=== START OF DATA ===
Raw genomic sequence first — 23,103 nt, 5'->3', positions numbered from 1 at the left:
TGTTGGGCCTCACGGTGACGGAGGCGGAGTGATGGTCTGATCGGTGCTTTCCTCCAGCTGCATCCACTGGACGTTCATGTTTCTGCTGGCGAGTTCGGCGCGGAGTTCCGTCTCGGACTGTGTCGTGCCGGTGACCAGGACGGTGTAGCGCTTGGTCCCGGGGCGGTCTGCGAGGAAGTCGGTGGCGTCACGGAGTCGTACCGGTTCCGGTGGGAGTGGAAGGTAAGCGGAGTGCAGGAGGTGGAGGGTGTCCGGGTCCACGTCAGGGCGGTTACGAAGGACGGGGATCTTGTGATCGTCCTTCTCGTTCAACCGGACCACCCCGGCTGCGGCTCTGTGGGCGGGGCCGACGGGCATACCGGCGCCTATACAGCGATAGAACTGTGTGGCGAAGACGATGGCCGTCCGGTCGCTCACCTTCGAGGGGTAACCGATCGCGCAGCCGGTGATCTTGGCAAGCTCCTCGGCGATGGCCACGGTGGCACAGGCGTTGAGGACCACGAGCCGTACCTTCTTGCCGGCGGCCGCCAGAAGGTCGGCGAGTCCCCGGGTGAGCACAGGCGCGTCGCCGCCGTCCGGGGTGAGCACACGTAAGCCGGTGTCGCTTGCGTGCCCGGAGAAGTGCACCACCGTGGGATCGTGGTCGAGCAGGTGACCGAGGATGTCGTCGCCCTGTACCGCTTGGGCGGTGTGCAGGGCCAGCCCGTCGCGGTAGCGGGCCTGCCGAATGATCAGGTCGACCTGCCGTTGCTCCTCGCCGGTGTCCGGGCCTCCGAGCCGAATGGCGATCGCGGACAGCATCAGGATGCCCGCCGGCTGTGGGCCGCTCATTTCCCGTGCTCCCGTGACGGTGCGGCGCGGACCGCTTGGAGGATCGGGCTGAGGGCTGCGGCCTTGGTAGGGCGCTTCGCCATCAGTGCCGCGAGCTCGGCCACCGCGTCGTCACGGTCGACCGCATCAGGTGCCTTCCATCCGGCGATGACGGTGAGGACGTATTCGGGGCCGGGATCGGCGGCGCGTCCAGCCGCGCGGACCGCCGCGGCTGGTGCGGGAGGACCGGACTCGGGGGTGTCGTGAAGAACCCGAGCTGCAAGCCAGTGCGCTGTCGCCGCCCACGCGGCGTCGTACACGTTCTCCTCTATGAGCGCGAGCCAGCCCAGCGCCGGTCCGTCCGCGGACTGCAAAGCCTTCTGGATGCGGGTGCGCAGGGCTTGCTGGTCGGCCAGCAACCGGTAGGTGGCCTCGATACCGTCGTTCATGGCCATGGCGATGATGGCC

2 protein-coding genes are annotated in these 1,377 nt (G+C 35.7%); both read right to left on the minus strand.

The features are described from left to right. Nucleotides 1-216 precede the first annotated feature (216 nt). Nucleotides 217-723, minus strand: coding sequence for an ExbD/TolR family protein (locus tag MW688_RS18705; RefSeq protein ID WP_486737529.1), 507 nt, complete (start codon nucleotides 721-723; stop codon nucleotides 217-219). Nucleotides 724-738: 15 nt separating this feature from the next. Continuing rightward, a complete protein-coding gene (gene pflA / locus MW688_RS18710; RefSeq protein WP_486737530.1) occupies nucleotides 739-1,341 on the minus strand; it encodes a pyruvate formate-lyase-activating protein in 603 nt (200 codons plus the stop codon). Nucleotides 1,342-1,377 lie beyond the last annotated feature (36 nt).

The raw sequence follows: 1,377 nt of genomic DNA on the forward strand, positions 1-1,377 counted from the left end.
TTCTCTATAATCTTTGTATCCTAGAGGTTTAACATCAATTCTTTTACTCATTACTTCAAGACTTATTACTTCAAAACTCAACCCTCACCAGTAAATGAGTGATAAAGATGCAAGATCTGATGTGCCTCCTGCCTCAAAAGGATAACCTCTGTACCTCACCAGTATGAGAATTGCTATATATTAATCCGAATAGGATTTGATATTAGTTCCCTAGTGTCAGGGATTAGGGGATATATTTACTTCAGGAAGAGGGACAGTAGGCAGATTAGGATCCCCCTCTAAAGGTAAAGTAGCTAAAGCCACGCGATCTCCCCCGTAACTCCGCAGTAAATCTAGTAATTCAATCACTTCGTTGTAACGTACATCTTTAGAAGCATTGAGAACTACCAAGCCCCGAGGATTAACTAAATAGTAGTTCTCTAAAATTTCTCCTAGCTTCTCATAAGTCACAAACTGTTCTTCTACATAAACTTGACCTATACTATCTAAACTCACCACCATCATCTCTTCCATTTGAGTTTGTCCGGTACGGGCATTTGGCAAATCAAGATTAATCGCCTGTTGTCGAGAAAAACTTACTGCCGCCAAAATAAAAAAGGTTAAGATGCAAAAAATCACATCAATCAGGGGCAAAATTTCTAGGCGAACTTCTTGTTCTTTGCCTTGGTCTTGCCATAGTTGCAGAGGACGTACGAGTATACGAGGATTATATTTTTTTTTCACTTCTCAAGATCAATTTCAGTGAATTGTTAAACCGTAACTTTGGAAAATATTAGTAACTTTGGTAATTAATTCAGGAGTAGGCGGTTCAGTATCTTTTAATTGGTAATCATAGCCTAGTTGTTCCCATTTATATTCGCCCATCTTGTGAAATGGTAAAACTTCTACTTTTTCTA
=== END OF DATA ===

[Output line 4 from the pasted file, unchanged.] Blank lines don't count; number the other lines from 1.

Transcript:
The features are described from left to right. Nucleotides 1-216 precede the first annotated feature (216 nt). Nucleotides 217-723, minus strand: coding sequence for an ExbD/TolR family protein (locus tag MW688_RS18705; RefSeq protein ID WP_486737529.1), 507 nt, complete (start codon nucleotides 721-723; stop codon nucleotides 217-219). Nucleotides 724-738: 15 nt separating this feature from the next. Continuing rightward, a complete protein-coding gene (gene pflA / locus MW688_RS18710; RefSeq protein WP_486737530.1) occupies nucleotides 739-1,341 on the minus strand; it encodes a pyruvate formate-lyase-activating protein in 603 nt (200 codons plus the stop codon). Nucleotides 1,342-1,377 lie beyond the last annotated feature (36 nt).